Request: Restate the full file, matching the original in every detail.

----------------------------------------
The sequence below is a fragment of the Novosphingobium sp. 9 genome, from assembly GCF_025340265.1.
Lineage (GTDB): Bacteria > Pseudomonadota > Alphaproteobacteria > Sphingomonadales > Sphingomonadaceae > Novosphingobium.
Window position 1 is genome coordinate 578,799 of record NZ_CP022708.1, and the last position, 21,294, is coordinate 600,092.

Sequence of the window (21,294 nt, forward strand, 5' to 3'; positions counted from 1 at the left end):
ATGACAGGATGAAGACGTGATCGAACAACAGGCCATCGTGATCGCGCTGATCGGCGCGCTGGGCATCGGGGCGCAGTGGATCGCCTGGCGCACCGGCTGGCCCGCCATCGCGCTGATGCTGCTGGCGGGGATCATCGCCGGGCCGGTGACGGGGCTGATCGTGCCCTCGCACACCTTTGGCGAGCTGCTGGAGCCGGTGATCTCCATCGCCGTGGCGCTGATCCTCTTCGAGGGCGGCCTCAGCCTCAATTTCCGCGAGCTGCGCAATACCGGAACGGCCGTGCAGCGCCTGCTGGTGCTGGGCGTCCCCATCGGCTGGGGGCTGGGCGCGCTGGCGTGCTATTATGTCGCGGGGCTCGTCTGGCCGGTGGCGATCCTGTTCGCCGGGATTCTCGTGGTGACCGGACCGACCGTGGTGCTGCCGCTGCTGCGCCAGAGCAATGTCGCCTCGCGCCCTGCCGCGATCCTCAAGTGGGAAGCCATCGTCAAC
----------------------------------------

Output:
The sequence below is a fragment of the Novosphingobium sp. 9 genome, from assembly GCF_025340265.1.
Lineage (GTDB): Bacteria > Pseudomonadota > Alphaproteobacteria > Sphingomonadales > Sphingomonadaceae > Novosphingobium.
Window position 1 is genome coordinate 578,799 of record NZ_CP022708.1, and the last position, 21,294, is coordinate 600,092.

Sequence of the window (21,294 nt, forward strand, 5' to 3'; positions counted from 1 at the left end):
ATGACAGGATGAAGACGTGATCGAACAACAGGCCATCGTGATCGCGCTGATCGGCGCGCTGGGCATCGGGGCGCAGTGGATCGCCTGGCGCACCGGCTGGCCCGCCATCGCGCTGATGCTGCTGGCGGGGATCATCGCCGGGCCGGTGACGGGGCTGATCGTGCCCTCGCACACCTTTGGCGAGCTGCTGGAGCCGGTGATCTCCATCGCCGTGGCGCTGATCCTCTTCGAGGGCGGCCTCAGCCTCAATTTCCGCGAGCTGCGCAATACCGGAACGGCCGTGCAGCGCCTGCTGGTGCTGGGCGTCCCCATCGGCTGGGGGCTGGGCGCGCTGGCGTGCTATTATGTCGCGGGGCTCGTCTGGCCGGTGGCGATCCTGTTCGCCGGGATTCTCGTGGTGACCGGACCGACCGTGGTGCTGCCGCTGCTGCGCCAGAGCAATGTCGCCTCGCGCCCTGCCGCGATCCTCAAGTGGGAAGCCATCGTCAAC